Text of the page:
a few years ago. Reminded him of that Silvey9 affair-how
we arrived so silently at the scene of embarkation that we saw Lieutenant
Silvey knock a man head-foremost into deep water, where he had to
be fished out, and tie another to the main mast, where he howled like
a wild Indian. Lieutenant Silvey, who had been so soft and silvery
with us-as if butter could not melt in his mouth. Lieutenant Cooper
had vivid recollections of Mary W's 1 beauty and the ravings
of Vogdes & Co.2 when that lovely apparition suddenly
arose on that lonely island and its lonelier garrison."
June 3, 1862.
"Lieutenant Cooper has risen in rank. Lieutenant Silvey, somebody
said, was paralyzed &c&c&c."
July 19, 1861
"At Bulls Run Bonham's brigade-Ewell's-Longstreet's-encounter the foe and repulsed him.3 Six hundred prisoners sent here. Yesterday afternoon, thanks to the fact that it was bitters in that vial and not laudanum-and a light dinner of peaches-I arose, as the Scripture says, and washed my face and anointed my head and went downstairs.4 At the foot of them stood General Cooper, radiant, one finger nervously arranging his shirt collar, or adjusting his neck to it, after his fashion. He called out:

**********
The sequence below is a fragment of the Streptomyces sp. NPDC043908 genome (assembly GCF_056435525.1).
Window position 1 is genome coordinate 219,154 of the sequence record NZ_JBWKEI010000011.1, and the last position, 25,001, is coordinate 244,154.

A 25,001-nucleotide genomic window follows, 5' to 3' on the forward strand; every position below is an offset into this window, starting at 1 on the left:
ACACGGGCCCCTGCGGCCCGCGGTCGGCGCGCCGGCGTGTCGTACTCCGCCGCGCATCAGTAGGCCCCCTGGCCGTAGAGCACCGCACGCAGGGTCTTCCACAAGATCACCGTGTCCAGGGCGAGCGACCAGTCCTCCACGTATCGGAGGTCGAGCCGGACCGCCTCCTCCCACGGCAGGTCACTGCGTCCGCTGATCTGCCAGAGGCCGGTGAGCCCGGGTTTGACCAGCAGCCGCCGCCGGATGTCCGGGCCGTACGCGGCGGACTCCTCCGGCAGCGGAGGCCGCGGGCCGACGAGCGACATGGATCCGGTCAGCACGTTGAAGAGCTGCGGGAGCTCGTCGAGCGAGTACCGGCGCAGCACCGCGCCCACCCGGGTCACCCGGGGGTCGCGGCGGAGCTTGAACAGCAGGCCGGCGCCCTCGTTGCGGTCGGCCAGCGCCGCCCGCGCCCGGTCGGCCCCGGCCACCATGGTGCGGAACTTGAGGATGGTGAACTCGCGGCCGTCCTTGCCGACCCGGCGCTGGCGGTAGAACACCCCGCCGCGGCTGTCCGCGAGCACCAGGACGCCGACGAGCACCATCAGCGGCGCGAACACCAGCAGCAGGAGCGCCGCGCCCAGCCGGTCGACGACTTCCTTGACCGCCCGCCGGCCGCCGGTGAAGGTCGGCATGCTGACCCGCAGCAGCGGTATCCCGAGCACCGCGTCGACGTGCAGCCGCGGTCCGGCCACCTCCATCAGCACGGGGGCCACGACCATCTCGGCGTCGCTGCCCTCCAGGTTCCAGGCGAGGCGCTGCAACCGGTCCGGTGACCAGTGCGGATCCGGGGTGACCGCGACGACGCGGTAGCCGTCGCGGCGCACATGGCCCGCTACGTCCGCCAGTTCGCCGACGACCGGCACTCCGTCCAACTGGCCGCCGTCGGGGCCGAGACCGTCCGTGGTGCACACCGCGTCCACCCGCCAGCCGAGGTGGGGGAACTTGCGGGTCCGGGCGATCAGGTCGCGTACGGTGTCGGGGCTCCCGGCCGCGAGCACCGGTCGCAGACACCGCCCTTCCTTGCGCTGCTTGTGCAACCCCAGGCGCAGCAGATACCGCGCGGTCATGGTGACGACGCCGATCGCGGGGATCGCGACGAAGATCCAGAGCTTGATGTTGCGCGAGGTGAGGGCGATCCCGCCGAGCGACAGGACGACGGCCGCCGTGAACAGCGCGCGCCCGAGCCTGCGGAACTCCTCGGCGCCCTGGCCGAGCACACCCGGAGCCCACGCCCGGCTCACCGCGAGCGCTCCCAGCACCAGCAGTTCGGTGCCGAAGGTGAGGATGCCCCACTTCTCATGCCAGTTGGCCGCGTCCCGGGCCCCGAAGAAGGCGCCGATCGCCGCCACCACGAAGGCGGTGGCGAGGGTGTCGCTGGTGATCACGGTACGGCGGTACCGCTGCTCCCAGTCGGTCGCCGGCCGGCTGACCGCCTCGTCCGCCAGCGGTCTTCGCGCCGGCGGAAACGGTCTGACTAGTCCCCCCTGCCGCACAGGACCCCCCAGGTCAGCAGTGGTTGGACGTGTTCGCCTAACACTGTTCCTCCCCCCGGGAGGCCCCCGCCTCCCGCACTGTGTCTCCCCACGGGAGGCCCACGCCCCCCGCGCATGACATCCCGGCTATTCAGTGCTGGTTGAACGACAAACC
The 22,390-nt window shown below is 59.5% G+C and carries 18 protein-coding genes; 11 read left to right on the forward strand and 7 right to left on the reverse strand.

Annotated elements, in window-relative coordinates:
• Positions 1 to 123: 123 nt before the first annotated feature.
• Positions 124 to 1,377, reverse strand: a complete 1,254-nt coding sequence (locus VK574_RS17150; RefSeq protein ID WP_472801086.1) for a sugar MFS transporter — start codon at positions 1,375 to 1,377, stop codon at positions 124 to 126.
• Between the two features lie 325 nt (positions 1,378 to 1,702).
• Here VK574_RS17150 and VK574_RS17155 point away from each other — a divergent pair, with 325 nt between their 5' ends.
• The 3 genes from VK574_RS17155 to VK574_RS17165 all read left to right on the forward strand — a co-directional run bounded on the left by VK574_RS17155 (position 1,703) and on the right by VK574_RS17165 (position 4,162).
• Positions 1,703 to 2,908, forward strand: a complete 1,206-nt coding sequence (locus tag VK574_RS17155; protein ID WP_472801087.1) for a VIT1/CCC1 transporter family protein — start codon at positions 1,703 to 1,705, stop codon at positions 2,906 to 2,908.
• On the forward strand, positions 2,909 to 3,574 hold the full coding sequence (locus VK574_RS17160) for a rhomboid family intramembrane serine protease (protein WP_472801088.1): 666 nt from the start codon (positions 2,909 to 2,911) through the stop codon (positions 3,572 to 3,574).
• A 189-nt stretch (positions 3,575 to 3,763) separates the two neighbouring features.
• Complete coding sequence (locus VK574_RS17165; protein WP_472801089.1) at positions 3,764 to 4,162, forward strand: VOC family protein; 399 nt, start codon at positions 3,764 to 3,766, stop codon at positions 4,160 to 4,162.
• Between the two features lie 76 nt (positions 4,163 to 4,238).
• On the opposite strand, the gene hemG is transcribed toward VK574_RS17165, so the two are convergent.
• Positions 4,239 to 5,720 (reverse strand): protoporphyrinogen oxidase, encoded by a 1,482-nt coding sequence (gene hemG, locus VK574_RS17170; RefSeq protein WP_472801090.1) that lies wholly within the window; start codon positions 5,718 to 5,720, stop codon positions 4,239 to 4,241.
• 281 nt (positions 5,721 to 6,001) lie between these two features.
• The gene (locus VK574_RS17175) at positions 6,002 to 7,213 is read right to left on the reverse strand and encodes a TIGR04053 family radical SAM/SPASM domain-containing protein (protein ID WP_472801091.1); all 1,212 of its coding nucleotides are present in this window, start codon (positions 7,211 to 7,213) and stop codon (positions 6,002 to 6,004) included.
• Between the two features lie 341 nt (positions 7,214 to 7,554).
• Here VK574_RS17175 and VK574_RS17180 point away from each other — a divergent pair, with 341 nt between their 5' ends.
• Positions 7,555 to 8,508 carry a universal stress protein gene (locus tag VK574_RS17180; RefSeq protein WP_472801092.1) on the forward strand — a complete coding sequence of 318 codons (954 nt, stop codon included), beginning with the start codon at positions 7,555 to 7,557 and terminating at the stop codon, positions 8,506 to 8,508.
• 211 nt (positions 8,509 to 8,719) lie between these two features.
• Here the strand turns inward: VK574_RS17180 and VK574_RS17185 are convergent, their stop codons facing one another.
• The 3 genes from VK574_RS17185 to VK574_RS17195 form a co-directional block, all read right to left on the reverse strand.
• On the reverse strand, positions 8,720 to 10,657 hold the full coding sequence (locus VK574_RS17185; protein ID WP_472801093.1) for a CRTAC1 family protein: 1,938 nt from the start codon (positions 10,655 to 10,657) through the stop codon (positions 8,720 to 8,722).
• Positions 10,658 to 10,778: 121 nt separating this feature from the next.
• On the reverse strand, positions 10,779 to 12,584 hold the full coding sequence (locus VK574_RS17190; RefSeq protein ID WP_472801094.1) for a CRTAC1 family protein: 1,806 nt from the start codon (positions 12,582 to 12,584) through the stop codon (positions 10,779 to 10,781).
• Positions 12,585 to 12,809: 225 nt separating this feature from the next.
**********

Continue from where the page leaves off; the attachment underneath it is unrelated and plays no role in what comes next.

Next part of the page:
'Your South Carolina man bonhomie has done a capital thing at Bulls
Run-driven back the enemy if not defeated him, killed, and prisoners--&c&c&c.'
February 20, 1864.
"Mrs. Huger says Bragg is to supersede General Cooper. Est-il
possible? 'No matter,' she says. 'It will be several years before
that slow coach Cooper finds it out.' "
March 8, 1864.
"Met an antique virgin of vinegar aspect, whose mind seemed occupied by the unmentionable horrors we had so narrowly escaped. No one else as far as I know had thought of all that. J.C., when I told him her apprehensions in figurative language, cited to me Lord Byron's 'Siege of Ishmael' in Don Juan, where I would find the same kind of talk from the same kind of person.